"If we're using ethanol for environmental benefits, for air quality and climate change, we're going down the wrong path, [Jason Hill, University of Minnesota Engineering Professor] said."
Using life-cycle assessment and valuation techniques, Matt Winden and I (along with a couple of engineering colleagues) came to a very similar conclusion:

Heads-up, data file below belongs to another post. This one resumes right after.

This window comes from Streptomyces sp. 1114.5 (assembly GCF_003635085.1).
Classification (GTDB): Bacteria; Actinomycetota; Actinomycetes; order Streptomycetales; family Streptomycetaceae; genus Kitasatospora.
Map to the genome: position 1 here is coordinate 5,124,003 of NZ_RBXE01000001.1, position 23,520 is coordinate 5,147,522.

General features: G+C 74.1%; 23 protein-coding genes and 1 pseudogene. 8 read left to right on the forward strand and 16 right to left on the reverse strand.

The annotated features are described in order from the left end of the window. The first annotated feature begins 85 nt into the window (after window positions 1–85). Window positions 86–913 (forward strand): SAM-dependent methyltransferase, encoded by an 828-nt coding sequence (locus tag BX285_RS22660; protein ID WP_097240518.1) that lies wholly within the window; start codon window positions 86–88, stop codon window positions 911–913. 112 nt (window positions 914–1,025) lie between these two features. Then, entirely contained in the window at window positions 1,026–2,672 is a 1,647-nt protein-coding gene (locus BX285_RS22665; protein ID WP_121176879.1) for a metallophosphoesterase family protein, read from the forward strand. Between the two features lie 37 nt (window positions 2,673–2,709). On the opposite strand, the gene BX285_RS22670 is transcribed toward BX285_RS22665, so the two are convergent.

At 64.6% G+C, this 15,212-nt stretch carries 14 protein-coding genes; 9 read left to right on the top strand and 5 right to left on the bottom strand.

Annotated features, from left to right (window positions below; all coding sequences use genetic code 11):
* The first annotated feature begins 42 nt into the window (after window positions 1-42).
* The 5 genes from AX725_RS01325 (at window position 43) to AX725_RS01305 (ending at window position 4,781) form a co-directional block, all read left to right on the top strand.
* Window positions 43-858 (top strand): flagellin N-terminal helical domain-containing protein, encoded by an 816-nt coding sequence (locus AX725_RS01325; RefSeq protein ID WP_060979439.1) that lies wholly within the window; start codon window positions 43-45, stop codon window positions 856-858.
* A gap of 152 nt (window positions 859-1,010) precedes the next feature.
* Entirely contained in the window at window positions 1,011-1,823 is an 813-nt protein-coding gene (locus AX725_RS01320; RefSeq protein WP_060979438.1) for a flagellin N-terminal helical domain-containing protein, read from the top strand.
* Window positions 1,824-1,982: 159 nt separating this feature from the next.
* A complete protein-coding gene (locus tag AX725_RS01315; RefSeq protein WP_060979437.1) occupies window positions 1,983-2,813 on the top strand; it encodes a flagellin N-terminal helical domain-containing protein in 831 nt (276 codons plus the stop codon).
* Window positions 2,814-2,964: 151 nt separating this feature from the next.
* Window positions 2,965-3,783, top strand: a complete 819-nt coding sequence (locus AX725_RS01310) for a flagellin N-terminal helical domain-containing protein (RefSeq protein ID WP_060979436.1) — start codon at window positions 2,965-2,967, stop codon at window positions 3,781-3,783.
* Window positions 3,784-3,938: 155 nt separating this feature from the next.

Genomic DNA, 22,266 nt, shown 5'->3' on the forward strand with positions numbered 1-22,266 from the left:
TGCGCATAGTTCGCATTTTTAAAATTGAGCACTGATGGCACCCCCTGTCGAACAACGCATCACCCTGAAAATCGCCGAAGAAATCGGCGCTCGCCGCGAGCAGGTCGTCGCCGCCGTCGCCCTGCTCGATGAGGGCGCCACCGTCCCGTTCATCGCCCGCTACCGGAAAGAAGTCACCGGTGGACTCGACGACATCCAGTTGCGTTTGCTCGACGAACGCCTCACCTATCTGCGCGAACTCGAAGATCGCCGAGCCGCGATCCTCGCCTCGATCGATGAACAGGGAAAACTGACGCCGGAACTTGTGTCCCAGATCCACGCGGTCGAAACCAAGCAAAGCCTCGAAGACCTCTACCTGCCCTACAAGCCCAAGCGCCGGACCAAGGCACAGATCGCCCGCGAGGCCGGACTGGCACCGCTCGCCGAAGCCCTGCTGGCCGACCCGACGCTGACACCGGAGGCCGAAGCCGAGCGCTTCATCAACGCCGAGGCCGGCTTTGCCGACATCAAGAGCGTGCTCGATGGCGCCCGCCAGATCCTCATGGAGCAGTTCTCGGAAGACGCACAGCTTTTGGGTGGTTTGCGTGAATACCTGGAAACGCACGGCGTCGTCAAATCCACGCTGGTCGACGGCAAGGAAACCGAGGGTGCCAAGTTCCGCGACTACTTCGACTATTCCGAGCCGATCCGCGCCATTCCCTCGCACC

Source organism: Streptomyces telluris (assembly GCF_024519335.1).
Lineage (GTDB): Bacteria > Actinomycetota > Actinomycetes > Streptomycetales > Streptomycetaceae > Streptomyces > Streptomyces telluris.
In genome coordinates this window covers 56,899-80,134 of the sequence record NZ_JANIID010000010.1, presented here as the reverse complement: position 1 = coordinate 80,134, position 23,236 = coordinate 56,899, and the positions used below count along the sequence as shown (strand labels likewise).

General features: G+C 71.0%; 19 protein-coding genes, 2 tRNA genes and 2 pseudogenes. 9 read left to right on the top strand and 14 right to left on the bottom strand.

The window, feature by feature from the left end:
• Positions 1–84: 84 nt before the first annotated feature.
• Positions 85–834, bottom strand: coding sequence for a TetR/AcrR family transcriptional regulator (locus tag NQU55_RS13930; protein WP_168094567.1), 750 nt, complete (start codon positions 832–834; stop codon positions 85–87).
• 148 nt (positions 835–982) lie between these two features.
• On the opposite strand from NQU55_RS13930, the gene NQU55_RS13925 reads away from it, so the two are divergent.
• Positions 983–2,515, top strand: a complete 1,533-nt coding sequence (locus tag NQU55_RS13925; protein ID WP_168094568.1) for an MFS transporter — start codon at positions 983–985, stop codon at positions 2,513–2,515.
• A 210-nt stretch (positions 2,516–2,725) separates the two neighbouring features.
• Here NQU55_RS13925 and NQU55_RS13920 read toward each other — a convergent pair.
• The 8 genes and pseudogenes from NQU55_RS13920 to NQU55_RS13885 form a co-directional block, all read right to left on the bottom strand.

This study monetizes the environmental damage and human health risk externalities associated with the life-cycle production and use of ethanol biofuels from corn-based and cellulosic feedstocks. An integrated economic-environmental assessment framework couples the measured emission impacts from the fuels with individuals' preferences regarding each fuel's externalities. This framework allows the welfare values associated with gasoline and ethanol's externalities to be derived and compared. The results of the study reveal that the production and consumption of corn starch ethanol produce declines in environmental and health outcomes of $1.23 per gallon relative to gasoline for an 85% blend.